Puebla, Mexico, Dec 9 (efe-epa).- Dozens of pilgrims began their long walk on Wednesday from the Mexican state of Puebla to the Basilica of Guadalupe in Mexico City despite the Covid-19 pandemic and the closure of this important religious site for Dec. 12, Day of the Virgin.
Faith is greater than the health crisis, so, depicted in images, pictures and flags, the Virgin of Guadalupe accompanies the devotees on their way.
To the pilgrims, it does not matter how many hours it takes to reach the religious site more than 130 kilometers away, nor how cold it is around the volcanoes at the beginning of the journey.
Slowly, adults and children walk with the same hope of arriving healthy and seeing the mantle of the Virgin of Tepeyac.
The authorities of Mexico City decided this year to close the basilica from Dec. 10 to 13 to avoid crowds and the health risk that they create, since the city is mired in an increase in hospitalizations due to Covid-19.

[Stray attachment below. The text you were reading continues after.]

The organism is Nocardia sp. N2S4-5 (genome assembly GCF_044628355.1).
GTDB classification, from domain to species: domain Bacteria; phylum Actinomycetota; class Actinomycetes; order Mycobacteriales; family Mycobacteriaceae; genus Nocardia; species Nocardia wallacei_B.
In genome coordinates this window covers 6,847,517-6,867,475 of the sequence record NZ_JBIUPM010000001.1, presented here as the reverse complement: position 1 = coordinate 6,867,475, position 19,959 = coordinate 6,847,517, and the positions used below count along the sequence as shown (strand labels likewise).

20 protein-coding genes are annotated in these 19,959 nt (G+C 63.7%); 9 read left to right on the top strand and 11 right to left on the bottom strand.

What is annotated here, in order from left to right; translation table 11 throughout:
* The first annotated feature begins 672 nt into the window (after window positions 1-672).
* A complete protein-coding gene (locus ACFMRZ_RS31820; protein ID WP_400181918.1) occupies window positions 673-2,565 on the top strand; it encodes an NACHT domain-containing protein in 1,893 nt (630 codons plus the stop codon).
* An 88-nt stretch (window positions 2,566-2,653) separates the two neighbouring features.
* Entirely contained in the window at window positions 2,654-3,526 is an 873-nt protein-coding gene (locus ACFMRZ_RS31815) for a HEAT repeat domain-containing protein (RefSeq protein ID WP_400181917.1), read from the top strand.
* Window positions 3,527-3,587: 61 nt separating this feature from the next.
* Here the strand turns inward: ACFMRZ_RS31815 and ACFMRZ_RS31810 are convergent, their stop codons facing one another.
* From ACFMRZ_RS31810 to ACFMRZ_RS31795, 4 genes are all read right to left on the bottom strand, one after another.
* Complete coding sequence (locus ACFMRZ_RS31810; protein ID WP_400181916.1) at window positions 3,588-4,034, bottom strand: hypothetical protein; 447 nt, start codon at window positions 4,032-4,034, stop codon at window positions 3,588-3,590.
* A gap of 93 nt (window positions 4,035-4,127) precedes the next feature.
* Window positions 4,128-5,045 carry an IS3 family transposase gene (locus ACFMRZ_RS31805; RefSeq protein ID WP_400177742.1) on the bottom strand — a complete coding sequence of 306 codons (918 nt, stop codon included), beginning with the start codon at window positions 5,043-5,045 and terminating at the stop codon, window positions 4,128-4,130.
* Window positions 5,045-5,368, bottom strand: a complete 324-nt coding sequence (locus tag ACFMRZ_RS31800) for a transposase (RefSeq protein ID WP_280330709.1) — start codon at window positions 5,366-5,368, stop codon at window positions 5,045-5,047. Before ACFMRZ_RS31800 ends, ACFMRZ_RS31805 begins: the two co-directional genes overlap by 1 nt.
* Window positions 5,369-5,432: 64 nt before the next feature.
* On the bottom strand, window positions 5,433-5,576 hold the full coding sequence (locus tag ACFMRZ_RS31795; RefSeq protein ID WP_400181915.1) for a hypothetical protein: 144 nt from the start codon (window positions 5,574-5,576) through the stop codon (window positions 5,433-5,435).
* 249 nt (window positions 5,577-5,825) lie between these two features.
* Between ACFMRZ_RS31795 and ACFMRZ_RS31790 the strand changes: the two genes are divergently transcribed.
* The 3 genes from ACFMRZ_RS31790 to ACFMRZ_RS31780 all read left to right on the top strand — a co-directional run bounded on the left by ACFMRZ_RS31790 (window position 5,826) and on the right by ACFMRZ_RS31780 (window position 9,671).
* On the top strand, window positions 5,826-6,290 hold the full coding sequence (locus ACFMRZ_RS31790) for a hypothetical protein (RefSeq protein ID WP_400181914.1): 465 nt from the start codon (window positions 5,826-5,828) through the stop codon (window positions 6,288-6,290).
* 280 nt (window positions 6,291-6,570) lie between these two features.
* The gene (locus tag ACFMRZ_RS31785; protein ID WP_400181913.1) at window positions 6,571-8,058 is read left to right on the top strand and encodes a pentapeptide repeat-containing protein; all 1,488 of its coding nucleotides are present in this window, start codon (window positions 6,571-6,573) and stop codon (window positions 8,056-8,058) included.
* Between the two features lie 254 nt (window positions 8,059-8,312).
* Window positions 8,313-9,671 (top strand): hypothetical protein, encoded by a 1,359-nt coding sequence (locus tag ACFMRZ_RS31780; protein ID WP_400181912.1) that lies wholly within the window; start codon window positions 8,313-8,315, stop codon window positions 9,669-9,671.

Parishioners are aware that they will not be able to access the venue, and they assure that they will be respectful of what the authorities dictate.
Édgar Rosales, a pilgrim from Puebla, told EFE that this is his 18th walk, because his love for the “morenita” moves him to Mexico City. He continues, listening to music, and carrying enough food and warm clothes for the three days on the road.
His first stop was in Xalinzintla, where he spends the night on the esplanade of the municipal presidency, sheltered by other pilgrims with the same destination.
“We know that with this Covid we are not allowed to get there, but we have our little boss in our hearts and she knows that even a few steps from her sanctuary we are present with all our hearts,” he said.
Pablo Saldaña is fulfilling his promise to attend the basilica this year and regrets that it will not be a traditional walk due to the pandemic.
“I had already planned it for many years and due to various circumstances or situations I had not been able to (do the pilgrimage). So I decided this year and this [pandemic] is not an impediment. (I have) faith intact to move forward,” he said.
In this community near the Popocatépetl volcano, a family that decided not to walk due to health circumstances arrives to share coffee, water and bread with the pilgrims, tired and hungry after several hours of walking.
They told EFE that this year there were very few Catholics who passed through the communities and it was reflected in them having brought three boxes of sweet bread, and not one had yet been finished. EFE-EPA